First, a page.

Example of maintenance margin
Let’s say you want to go long on 100 shares of company ABC, which are currently trading at $500. This means that the full value of your position is $50,000. However, because you’re trading on leverage, you only need to put up an initial deposit of 20%. Your margin deposit is therefore $10,000 ($50,000 x 20%).
You have $10,000 in your account when you decide to place the trade, which is enough to cover your margin requirement. But if the money in your account falls – as a result of your position losing money – you would be placed on margin call immediately. This is because you do not have any additional funds with which to cover your losses.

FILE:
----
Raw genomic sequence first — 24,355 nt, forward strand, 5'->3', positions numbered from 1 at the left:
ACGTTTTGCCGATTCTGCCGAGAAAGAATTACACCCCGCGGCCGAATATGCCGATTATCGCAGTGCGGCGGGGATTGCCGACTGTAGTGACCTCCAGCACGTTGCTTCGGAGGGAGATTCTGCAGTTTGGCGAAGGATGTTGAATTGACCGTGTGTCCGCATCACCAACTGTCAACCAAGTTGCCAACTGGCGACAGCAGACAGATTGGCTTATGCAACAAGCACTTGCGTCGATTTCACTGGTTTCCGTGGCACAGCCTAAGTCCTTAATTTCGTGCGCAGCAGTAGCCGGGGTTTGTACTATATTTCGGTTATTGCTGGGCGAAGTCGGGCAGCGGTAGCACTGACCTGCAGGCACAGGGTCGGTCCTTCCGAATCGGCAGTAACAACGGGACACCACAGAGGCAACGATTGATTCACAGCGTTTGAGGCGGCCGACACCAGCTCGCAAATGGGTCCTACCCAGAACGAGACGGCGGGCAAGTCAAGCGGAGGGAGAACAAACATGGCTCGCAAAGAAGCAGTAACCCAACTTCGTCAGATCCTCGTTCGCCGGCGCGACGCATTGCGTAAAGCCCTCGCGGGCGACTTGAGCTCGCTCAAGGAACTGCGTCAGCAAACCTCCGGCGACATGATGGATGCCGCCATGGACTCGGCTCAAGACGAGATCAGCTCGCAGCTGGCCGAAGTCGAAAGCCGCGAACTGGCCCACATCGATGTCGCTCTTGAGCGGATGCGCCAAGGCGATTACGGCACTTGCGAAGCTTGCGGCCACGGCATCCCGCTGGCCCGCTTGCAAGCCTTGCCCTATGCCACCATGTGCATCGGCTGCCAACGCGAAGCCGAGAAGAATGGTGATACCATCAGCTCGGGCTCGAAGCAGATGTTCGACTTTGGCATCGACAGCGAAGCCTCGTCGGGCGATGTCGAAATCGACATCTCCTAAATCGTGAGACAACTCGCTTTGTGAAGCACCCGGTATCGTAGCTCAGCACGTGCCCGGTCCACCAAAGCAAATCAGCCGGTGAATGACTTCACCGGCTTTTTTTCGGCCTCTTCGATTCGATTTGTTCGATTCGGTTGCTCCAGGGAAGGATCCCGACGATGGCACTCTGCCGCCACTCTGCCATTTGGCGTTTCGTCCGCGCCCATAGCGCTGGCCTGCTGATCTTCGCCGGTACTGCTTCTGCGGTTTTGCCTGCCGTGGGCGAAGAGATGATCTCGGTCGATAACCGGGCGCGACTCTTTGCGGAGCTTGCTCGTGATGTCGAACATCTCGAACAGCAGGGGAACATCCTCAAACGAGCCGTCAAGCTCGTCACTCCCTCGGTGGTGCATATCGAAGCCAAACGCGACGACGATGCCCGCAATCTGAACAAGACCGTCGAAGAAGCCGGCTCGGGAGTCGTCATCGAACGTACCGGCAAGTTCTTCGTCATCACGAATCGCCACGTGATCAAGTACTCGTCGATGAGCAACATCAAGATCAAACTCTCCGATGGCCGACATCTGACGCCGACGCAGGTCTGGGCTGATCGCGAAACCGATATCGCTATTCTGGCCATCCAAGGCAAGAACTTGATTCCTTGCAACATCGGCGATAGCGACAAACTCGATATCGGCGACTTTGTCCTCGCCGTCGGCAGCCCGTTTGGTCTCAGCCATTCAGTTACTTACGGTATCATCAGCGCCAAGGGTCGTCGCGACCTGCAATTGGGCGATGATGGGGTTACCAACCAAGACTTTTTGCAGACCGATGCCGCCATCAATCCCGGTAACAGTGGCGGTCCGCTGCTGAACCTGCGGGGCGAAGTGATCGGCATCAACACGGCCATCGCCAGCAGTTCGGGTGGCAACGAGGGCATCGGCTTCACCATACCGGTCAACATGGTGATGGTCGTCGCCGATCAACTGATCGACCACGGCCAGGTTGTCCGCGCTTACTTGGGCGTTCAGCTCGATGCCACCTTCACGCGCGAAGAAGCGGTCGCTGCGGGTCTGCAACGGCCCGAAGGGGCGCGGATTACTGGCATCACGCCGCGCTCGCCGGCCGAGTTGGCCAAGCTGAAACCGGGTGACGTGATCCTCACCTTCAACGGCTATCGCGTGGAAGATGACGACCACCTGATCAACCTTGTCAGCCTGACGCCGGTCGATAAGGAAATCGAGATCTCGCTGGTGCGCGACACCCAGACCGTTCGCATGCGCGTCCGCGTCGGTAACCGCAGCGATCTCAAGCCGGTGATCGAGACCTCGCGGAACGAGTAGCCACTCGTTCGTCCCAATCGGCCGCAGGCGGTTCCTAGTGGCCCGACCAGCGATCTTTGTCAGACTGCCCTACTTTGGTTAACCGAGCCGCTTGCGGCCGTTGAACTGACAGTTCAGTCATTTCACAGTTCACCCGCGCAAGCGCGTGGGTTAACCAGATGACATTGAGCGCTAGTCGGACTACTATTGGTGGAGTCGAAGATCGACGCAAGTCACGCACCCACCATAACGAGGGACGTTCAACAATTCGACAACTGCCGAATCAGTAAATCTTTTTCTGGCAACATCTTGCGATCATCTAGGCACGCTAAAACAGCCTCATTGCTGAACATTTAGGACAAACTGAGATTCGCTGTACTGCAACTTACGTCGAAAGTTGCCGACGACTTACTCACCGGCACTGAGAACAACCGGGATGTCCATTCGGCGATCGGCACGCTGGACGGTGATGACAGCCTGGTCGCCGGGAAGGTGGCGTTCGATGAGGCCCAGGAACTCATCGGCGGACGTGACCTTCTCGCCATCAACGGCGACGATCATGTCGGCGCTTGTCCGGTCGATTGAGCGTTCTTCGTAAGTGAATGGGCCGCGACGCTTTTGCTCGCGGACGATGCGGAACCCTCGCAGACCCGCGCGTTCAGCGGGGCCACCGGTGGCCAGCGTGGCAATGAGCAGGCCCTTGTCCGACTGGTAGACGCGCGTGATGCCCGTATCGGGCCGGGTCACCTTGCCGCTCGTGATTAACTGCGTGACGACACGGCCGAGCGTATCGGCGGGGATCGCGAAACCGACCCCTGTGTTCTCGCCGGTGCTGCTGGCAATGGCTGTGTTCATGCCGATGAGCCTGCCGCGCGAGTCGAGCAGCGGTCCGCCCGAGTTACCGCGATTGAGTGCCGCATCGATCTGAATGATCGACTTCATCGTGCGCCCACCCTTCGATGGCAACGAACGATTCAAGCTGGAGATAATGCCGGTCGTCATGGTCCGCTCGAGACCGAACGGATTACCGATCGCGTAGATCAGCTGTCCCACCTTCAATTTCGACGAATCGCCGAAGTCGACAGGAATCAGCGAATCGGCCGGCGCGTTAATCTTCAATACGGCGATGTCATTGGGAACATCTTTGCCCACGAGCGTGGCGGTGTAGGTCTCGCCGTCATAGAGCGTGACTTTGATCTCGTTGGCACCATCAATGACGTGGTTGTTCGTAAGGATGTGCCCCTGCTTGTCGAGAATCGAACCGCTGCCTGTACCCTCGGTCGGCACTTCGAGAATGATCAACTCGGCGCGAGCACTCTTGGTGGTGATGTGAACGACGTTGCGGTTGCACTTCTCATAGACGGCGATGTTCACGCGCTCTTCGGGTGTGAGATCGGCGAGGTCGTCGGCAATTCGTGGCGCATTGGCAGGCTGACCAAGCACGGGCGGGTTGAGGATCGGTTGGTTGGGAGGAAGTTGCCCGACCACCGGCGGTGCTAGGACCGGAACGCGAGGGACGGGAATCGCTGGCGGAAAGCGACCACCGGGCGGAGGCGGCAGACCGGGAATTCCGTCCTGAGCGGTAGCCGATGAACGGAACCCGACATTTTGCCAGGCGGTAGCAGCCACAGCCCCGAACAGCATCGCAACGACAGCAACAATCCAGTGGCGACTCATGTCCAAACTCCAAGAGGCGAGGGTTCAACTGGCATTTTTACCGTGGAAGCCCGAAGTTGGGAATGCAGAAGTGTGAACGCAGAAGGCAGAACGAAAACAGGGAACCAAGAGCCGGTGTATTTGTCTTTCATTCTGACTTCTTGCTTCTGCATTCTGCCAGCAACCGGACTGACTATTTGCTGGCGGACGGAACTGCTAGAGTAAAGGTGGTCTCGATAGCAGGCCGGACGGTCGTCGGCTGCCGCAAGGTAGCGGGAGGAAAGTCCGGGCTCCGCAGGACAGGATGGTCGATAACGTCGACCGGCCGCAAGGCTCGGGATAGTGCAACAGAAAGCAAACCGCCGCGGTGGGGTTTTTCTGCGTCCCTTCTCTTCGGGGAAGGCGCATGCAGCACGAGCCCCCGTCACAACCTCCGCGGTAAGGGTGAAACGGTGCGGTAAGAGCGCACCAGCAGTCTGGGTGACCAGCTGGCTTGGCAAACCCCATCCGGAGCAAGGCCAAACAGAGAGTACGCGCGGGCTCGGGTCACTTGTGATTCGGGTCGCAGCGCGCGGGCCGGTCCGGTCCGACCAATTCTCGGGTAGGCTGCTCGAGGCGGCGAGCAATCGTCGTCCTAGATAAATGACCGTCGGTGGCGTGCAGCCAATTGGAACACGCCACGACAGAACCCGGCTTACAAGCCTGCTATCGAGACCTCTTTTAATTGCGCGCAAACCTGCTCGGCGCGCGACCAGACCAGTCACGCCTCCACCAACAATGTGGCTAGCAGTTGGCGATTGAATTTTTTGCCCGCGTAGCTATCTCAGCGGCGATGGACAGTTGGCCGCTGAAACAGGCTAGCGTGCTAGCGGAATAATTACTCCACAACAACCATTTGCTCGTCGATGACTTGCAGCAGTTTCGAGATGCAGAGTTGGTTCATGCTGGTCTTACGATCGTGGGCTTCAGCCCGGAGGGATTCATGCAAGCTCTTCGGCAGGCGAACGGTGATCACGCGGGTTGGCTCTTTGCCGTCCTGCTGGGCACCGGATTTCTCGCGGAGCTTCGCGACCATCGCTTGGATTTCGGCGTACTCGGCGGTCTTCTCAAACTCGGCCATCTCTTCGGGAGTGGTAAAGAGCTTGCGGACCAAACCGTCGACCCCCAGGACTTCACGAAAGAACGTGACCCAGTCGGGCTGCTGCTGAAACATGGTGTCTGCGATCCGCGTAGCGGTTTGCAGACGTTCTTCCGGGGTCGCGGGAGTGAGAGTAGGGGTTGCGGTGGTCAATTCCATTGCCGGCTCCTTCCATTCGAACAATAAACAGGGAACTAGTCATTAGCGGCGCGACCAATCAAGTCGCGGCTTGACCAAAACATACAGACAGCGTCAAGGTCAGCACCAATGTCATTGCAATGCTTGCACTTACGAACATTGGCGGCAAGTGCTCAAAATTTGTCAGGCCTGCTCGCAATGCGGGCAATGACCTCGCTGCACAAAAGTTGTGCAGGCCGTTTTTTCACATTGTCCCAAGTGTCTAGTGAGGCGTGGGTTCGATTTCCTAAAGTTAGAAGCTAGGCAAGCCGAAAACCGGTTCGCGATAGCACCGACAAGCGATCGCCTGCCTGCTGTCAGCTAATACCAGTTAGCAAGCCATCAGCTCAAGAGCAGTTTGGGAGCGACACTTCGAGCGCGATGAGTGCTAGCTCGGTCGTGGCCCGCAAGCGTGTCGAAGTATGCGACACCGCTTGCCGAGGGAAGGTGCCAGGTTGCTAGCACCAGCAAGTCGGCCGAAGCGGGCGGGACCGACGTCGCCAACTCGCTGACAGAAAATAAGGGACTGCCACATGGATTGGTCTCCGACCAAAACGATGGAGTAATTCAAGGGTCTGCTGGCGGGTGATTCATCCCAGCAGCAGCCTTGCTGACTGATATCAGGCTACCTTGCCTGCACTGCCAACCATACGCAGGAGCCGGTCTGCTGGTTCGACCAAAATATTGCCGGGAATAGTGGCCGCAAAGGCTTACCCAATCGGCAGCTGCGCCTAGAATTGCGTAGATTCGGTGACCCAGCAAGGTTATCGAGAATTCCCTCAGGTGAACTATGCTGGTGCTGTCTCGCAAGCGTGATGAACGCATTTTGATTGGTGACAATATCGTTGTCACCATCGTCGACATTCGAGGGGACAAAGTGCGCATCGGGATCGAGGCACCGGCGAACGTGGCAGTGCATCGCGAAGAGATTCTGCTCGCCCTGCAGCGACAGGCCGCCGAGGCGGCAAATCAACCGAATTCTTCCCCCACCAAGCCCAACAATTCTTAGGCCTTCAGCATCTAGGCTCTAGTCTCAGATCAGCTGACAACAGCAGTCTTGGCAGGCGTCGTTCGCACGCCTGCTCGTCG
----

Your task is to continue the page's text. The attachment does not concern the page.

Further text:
To keep your position open, you would need to top up your account to get your balance above $10,000. The amount of money you’d be required to deposit is your maintenance margin. If the value of your account equity fell to $9800, for example, you’d need to add $200 to your account.
However, if the capital in your account fell by 50% – to $5000 – your account would be triggered for position closure.